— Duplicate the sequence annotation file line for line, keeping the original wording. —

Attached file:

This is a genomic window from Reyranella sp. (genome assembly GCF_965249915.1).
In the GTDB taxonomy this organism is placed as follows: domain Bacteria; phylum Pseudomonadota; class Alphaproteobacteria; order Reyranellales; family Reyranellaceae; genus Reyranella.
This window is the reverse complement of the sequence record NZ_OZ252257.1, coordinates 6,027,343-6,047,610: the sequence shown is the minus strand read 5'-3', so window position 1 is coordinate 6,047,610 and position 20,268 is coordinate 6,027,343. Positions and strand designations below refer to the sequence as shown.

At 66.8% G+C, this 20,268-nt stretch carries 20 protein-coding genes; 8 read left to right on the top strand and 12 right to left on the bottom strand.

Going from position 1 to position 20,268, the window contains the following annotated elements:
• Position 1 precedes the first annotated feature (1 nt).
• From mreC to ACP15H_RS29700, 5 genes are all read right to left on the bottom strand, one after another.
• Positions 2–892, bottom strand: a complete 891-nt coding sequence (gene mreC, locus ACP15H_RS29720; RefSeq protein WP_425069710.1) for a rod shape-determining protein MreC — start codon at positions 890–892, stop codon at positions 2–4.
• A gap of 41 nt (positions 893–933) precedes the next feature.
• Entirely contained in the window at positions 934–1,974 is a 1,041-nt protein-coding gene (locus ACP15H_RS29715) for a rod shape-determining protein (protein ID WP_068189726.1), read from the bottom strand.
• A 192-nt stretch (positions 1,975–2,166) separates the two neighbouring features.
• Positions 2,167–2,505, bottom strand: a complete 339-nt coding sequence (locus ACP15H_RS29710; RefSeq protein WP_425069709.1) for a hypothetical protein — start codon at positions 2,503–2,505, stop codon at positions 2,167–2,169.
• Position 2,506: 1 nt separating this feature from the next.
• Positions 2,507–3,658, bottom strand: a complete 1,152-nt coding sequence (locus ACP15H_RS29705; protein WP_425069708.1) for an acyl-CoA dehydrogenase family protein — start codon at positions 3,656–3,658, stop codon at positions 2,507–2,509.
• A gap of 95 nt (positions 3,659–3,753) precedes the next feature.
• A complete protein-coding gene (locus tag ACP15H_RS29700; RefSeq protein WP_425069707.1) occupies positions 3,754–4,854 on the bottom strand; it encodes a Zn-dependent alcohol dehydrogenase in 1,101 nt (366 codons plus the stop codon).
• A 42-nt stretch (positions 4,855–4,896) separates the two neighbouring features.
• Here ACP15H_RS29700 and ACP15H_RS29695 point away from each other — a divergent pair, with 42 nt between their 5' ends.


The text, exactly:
This is a genomic window from Reyranella sp. (genome assembly GCF_965249915.1).
In the GTDB taxonomy this organism is placed as follows: domain Bacteria; phylum Pseudomonadota; class Alphaproteobacteria; order Reyranellales; family Reyranellaceae; genus Reyranella.
This window is the reverse complement of the sequence record NZ_OZ252257.1, coordinates 6,027,343-6,047,610: the sequence shown is the minus strand read 5'-3', so window position 1 is coordinate 6,047,610 and position 20,268 is coordinate 6,027,343. Positions and strand designations below refer to the sequence as shown.

At 66.8% G+C, this 20,268-nt stretch carries 20 protein-coding genes; 8 read left to right on the top strand and 12 right to left on the bottom strand.

Going from position 1 to position 20,268, the window contains the following annotated elements:
• Position 1 precedes the first annotated feature (1 nt).
• From mreC to ACP15H_RS29700, 5 genes are all read right to left on the bottom strand, one after another.
• Positions 2–892, bottom strand: a complete 891-nt coding sequence (gene mreC, locus ACP15H_RS29720; RefSeq protein WP_425069710.1) for a rod shape-determining protein MreC — start codon at positions 890–892, stop codon at positions 2–4.
• A gap of 41 nt (positions 893–933) precedes the next feature.
• Entirely contained in the window at positions 934–1,974 is a 1,041-nt protein-coding gene (locus ACP15H_RS29715) for a rod shape-determining protein (protein ID WP_068189726.1), read from the bottom strand.
• A 192-nt stretch (positions 1,975–2,166) separates the two neighbouring features.
• Positions 2,167–2,505, bottom strand: a complete 339-nt coding sequence (locus ACP15H_RS29710; RefSeq protein WP_425069709.1) for a hypothetical protein — start codon at positions 2,503–2,505, stop codon at positions 2,167–2,169.
• Position 2,506: 1 nt separating this feature from the next.
• Positions 2,507–3,658, bottom strand: a complete 1,152-nt coding sequence (locus ACP15H_RS29705; protein WP_425069708.1) for an acyl-CoA dehydrogenase family protein — start codon at positions 3,656–3,658, stop codon at positions 2,507–2,509.
• A gap of 95 nt (positions 3,659–3,753) precedes the next feature.
• A complete protein-coding gene (locus tag ACP15H_RS29700; RefSeq protein WP_425069707.1) occupies positions 3,754–4,854 on the bottom strand; it encodes a Zn-dependent alcohol dehydrogenase in 1,101 nt (366 codons plus the stop codon).
• A 42-nt stretch (positions 4,855–4,896) separates the two neighbouring features.
• Here ACP15H_RS29700 and ACP15H_RS29695 point away from each other — a divergent pair, with 42 nt between their 5' ends.